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Sharing Software Engineering Curriculum Materials

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Conference

2006 Annual Conference & Exposition

Location

Chicago, Illinois

Publication Date

June 18, 2006

Start Date

June 18, 2006

End Date

June 21, 2006

ISSN

2153-5965

Conference Session

Software Engineering Curriculum Components

Tagged Division

Software Engineering Constituent Committee

Page Count

6

Page Numbers

11.1125.1 - 11.1125.6

Permanent URL

https://peer.asee.org/962

Download Count

61

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Paper Authors

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Michael Lutz Rochester Institute of Technology

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Mike Lutz is on the faculty of the Golisano College of Computer and Information Sciences at Rochester Institute of Technology. He led development of the first BS in Software Engineering in the United States.

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Gregory Hislop Drexel University

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Greg Hislop is on the faculty of the College of Information Science and Technology at Drexel University. He leads the college efforts in a BS and MS in software engineering offered jointly with the Department of Computer Science.

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Mark Sebern Milwaukee School of Engineering

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Mark Sebern is on the faculty of the Department of Electrical Engineering and Computer Science at the Milwaukee School of Engineering. He directs the BS in Software Engineering.

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Abstract
NOTE: The first page of text has been automatically extracted and included below in lieu of an abstract

Sharing Software Engineering Curriculum Materials

Introduction

In addition to the usual economies of scale, sharing curriculum materials is particularly important for software engineering since the pool of faculty is rather small and software engineering curriculum materials age quickly. This means that broad engagement by faculty with the question of how to promote material sharing is essential for the growth of software engineering education. This paper is intended to foster discussion within the software engineering community about developing and maintaining shared curriculum resources on an on-going basis.

The paper approaches this topic by summarizing the experience of the SWENET project in creating shared curriculum materials for software engineering. SWENET, The Network Community for Software Engineering Education, was an NSF funded project to develop curriculum modules for faculty members wanting to incorporate software engineering concepts in new or existing courses. The paper discusses the project results, focusing on lessons learned.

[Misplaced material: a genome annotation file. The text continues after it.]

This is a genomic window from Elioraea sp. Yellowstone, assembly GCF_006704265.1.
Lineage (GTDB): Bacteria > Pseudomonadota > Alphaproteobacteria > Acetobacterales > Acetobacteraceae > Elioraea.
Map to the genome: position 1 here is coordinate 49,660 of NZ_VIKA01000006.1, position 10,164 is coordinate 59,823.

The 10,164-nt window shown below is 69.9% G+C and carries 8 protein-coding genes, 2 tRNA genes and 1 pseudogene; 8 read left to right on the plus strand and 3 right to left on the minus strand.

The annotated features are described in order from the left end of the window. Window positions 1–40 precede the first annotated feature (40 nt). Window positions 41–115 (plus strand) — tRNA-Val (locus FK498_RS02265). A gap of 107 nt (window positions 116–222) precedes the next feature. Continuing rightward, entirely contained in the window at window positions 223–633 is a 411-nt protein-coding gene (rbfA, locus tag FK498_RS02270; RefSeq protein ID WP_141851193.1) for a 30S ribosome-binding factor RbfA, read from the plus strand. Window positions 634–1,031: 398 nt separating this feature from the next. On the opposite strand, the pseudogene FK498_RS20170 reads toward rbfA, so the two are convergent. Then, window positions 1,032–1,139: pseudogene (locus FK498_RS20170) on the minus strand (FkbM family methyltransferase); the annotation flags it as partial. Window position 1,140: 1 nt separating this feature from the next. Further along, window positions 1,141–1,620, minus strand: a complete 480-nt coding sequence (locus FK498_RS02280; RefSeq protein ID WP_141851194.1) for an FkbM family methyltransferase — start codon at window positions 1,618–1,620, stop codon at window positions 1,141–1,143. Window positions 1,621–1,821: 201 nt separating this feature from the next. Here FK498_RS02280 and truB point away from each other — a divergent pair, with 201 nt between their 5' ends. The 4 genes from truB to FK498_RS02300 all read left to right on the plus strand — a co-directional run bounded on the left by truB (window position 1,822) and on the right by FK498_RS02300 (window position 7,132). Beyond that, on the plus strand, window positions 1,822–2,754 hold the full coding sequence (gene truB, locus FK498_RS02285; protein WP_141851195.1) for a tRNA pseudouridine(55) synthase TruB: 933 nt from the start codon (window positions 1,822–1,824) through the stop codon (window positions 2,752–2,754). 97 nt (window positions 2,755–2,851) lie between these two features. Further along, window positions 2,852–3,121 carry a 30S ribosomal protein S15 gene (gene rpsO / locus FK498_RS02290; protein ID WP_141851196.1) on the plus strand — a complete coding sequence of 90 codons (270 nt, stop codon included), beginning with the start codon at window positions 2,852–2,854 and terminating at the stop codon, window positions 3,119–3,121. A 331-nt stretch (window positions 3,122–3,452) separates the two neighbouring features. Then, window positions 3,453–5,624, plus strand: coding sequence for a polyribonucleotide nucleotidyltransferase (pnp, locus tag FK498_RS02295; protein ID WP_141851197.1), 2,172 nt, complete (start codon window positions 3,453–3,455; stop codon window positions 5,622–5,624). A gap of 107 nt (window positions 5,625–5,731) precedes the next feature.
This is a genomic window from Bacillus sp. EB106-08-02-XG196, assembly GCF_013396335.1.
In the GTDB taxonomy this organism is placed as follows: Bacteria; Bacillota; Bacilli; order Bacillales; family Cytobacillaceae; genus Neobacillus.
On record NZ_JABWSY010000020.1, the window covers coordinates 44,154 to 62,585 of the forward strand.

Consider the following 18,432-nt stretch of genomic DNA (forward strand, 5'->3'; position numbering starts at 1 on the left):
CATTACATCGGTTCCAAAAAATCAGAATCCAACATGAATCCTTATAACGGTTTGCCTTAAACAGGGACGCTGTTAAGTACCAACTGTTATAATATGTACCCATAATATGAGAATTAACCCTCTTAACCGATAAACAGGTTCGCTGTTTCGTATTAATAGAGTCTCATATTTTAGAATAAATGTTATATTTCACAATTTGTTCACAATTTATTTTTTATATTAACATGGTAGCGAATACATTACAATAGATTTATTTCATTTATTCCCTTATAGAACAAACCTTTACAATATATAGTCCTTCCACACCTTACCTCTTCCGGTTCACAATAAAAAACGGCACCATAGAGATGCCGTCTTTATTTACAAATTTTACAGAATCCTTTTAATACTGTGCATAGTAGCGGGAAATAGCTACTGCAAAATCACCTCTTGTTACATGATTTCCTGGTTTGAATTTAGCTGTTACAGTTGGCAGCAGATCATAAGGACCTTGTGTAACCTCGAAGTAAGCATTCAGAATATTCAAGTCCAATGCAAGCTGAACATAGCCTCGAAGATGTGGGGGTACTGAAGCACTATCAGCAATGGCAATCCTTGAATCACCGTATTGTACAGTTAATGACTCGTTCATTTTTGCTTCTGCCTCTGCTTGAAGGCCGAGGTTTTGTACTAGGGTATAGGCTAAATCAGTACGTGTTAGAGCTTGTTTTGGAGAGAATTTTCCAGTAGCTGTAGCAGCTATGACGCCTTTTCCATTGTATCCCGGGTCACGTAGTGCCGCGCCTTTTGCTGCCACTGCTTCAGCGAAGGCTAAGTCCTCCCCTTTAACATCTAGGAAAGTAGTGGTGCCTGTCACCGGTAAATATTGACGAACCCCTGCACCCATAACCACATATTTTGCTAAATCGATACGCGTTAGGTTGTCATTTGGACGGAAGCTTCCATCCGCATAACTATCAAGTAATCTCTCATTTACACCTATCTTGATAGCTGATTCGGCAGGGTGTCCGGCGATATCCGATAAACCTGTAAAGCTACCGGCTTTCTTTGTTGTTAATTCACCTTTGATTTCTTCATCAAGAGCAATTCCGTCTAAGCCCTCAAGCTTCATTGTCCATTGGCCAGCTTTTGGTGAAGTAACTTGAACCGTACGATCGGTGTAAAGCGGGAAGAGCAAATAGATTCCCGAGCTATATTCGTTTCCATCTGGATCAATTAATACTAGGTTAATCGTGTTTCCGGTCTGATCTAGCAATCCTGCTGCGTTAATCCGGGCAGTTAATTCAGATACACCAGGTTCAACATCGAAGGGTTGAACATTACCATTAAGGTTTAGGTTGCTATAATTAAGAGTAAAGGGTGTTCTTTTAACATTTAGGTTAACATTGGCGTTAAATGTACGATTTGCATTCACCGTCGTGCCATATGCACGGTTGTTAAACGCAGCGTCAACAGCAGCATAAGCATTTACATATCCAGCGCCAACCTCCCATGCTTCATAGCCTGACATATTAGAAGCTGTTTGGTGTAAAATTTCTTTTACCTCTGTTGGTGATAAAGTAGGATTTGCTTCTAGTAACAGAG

Although the benefit of sharing course materials is obvious, the practice is not particularly wide spread in higher education. Reasons for this low level of sharing are discussed in terms of faculty motivators and inhibitors. The online environment developed by the project for course materials collection will also be discussed along with an examination of the strengths and weaknesses of the approach taken. In addition, the project employed various mechanisms to encourage faculty participation, including hosting several summer workshops for faculty. The effectiveness of these mechanisms will be examined. The paper also includes suggestions and ideas for future efforts to share curricular materials.

Project Summary

SWENET, the Network Community for Software Engineering Education, was an NSF funded project to produce and organize high-quality materials supporting software engineering education. The project sought to support faculty members delivering software engineering degrees, however, the project also maintained a focus on accommodating faculty who teach in other computing degree programs where the need for software engineering coverage is high, but the available class time for these topics is much lower. SWENET was a multi-institution effort, encompassing several of the first B.S. in Software Engineering programs in the United States.

The SWENET effort to create a collection of curriculum materials included creation of a Web site (http://www.swenet.org) and structure for defining and organizing the materials. The materials were organized into course modules with a fixed structure anchored to an existing framework. The project began shortly after the Guide to the Software Engineering Body of Knowledge project (SWEBOK) 1 was released, so SWEBOK provided the initial framework for the project. The module categories in the prototype web site – design, process, quality, and requirements – corresponded directly to major focus areas of SWEBOK.

Lutz, M., & Hislop, G., & Sebern, M. (2006, June), Sharing Software Engineering Curriculum Materials Paper presented at 2006 Annual Conference & Exposition, Chicago, Illinois. https://peer.asee.org/962

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